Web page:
Science Corner

Sophie Duncan

Sophie Duncan shows how pupils can make a periscope

Making periscopes is easy, and enables students to explore how light is reflected by mirrors. By designing different types of device, your students will develop an appreciation of how mirrors work.

This experiment uses mirrors, but most periscopes used in submarines are complex optical devices, many of them making use of prisms and lenses as well as mirrors.

To make a basic periscope you need a tall cardboard tube. You can use almost anything, but a square-shaped tube tends to be easier to use. Two fruit-juice cartons or milk cartons can work well, or you could make a square tube from cardboard.

You also need two flat mirrors, preferably the same size. Differently sized mirrors will work, but make the build slightly more difficult.

Place your first carton on the table, and remove the top. Cut out a viewing window at the front of the carton near the bottom, making sure it is a similar size to the mirrors you are using.

Place the mirror at an angle of 45 degrees to the window, facing upwards.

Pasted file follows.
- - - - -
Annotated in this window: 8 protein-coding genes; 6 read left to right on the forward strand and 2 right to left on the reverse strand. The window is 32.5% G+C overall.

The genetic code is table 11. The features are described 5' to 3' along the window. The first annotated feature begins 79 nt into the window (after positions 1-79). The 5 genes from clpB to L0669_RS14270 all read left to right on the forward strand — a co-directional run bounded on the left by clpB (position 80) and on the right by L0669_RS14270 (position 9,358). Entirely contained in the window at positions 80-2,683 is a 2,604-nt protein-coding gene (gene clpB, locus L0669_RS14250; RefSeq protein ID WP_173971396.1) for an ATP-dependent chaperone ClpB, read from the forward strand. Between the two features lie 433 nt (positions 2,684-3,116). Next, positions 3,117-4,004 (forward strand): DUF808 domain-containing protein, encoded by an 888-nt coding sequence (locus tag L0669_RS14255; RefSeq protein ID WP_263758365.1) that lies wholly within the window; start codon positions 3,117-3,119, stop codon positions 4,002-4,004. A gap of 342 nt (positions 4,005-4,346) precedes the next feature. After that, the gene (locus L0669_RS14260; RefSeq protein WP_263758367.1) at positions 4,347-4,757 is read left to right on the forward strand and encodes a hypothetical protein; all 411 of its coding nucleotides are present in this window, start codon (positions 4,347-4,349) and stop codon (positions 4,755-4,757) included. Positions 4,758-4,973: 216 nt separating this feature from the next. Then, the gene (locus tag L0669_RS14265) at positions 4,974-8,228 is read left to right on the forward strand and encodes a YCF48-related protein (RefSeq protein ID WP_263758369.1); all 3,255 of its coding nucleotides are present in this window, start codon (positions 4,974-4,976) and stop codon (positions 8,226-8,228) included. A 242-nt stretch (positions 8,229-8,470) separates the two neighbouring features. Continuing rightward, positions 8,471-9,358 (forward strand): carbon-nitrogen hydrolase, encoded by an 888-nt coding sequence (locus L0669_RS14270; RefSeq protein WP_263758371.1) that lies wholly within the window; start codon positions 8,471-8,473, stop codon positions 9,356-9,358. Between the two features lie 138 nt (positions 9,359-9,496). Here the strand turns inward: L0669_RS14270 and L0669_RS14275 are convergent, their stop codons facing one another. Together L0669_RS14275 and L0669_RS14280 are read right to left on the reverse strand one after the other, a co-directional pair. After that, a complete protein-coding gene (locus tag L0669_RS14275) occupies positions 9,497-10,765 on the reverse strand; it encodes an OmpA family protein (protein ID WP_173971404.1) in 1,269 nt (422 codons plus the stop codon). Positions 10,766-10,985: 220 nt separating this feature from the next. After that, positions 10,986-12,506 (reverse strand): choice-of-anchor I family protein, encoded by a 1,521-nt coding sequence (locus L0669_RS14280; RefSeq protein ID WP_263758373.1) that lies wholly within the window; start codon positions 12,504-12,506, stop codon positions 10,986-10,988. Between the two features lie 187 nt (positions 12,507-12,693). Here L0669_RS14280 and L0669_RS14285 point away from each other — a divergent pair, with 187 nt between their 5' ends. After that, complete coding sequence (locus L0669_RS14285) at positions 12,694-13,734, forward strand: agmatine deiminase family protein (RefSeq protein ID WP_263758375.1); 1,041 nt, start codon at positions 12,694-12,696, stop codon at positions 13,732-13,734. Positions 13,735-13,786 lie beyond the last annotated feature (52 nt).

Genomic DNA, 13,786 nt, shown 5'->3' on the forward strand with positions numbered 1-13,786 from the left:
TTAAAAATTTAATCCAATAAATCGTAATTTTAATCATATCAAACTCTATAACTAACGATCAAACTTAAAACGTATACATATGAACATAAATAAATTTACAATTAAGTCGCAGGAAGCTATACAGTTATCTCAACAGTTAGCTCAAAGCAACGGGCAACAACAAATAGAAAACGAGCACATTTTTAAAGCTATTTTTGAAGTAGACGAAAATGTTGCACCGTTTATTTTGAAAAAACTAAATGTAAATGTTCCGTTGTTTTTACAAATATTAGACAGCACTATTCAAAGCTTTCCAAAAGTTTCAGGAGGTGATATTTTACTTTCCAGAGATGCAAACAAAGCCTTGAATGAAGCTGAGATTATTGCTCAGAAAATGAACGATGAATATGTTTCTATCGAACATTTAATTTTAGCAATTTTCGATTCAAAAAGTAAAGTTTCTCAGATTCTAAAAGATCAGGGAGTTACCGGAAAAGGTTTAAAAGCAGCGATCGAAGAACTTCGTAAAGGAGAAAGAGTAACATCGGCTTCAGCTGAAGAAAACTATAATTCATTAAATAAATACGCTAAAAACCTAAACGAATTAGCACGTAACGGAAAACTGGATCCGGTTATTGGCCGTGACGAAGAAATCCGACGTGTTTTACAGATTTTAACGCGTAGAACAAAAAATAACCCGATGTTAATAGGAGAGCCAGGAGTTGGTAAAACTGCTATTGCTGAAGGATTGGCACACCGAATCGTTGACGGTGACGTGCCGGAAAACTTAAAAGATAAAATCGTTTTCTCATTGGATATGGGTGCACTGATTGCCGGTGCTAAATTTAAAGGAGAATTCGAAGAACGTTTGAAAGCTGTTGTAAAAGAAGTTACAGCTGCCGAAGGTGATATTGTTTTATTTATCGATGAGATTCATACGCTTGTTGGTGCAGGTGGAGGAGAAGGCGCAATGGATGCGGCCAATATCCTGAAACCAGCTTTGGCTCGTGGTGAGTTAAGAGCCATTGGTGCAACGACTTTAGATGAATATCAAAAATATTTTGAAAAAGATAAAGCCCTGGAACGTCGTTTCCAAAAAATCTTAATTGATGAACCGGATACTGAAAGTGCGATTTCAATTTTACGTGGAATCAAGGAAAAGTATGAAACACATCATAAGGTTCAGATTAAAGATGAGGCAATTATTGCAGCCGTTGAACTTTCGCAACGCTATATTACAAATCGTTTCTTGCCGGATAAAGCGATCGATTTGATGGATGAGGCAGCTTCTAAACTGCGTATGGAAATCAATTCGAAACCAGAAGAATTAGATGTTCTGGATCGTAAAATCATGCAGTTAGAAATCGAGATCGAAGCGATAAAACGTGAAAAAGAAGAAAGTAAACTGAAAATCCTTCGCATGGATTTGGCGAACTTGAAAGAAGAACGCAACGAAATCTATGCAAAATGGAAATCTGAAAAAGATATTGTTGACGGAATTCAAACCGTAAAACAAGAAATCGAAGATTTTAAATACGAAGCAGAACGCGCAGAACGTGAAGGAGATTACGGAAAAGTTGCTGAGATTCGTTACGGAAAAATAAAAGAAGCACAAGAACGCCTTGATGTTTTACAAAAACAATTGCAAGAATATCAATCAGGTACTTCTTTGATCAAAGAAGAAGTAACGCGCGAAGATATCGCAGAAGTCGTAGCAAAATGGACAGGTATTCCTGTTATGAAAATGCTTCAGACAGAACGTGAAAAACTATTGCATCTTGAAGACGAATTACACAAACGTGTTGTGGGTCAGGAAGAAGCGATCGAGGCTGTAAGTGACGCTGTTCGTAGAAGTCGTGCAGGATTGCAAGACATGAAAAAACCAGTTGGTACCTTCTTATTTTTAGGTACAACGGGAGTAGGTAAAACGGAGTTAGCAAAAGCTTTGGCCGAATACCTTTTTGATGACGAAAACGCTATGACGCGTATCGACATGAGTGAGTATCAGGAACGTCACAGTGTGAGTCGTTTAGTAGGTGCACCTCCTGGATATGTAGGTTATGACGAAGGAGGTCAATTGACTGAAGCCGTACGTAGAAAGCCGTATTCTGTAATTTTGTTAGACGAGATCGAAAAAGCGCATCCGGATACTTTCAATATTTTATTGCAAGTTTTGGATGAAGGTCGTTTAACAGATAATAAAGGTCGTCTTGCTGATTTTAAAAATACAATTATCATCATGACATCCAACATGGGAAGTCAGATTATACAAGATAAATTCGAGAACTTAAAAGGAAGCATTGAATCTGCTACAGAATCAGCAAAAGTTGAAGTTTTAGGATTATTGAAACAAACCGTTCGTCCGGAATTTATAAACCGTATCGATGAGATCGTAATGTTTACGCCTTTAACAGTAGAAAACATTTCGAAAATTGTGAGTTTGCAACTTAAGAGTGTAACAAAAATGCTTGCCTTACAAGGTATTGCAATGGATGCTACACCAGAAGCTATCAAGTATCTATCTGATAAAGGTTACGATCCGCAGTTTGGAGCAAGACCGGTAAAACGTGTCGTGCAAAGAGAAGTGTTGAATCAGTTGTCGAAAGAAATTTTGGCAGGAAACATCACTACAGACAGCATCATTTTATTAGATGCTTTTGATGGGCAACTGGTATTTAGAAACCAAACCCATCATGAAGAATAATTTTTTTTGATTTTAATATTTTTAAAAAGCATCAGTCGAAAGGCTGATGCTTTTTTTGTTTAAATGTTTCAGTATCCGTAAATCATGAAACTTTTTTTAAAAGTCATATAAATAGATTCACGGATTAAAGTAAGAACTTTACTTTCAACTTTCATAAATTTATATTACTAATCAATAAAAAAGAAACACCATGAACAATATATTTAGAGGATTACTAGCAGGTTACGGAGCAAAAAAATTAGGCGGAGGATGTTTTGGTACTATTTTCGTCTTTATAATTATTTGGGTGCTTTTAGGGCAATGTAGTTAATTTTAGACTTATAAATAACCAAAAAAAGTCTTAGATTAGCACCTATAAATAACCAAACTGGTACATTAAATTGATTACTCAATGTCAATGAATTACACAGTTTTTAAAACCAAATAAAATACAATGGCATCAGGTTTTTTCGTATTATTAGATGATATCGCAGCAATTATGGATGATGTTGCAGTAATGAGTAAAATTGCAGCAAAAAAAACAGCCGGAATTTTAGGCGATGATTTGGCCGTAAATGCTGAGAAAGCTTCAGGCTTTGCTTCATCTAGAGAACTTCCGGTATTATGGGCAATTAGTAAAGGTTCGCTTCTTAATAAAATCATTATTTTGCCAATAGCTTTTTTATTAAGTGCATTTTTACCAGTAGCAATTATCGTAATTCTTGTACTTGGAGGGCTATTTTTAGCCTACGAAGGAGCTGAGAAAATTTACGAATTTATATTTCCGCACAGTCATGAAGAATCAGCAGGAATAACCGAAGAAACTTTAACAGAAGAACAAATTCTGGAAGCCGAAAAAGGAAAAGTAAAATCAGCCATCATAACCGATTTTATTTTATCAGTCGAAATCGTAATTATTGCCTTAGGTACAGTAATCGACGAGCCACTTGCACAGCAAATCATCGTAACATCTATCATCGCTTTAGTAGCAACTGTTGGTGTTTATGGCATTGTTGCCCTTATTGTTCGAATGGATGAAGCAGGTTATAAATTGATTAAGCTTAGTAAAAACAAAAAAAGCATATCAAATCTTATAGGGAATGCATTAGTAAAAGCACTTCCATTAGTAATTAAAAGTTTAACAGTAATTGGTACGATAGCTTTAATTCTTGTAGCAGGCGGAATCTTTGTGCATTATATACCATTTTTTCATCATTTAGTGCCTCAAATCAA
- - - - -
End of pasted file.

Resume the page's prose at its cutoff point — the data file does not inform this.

Measure the width of the sides of the box. To position the mirror, mark a line across the sides of the box this distance from the bottom, so that you have marked off a square.

Draw a diagonal line across the square on each side of the box, making sure that each line starts from the bottom corner closest to the aperture.

Showing pupils a diagram will make this much clearer.

Use these diagonal lines to cut slots in the box. Push the mirror through the slots, and fix it in place with sticky tape. Repeat with the second carton. Turn the second carton upside down, so that the mirror is now pointing downwards. Turn this second carton through 180 degrees, so that its aperture is now facing towards the back. Slightly crumple the open end of this carton so that it slots into the first carton. The two mirrors should be parallel, the reflecting surfaces facing each other.

Now look through the bottom aperture, and you should see the reflection of anything the top aperture is pointing at.

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Sophie Duncan

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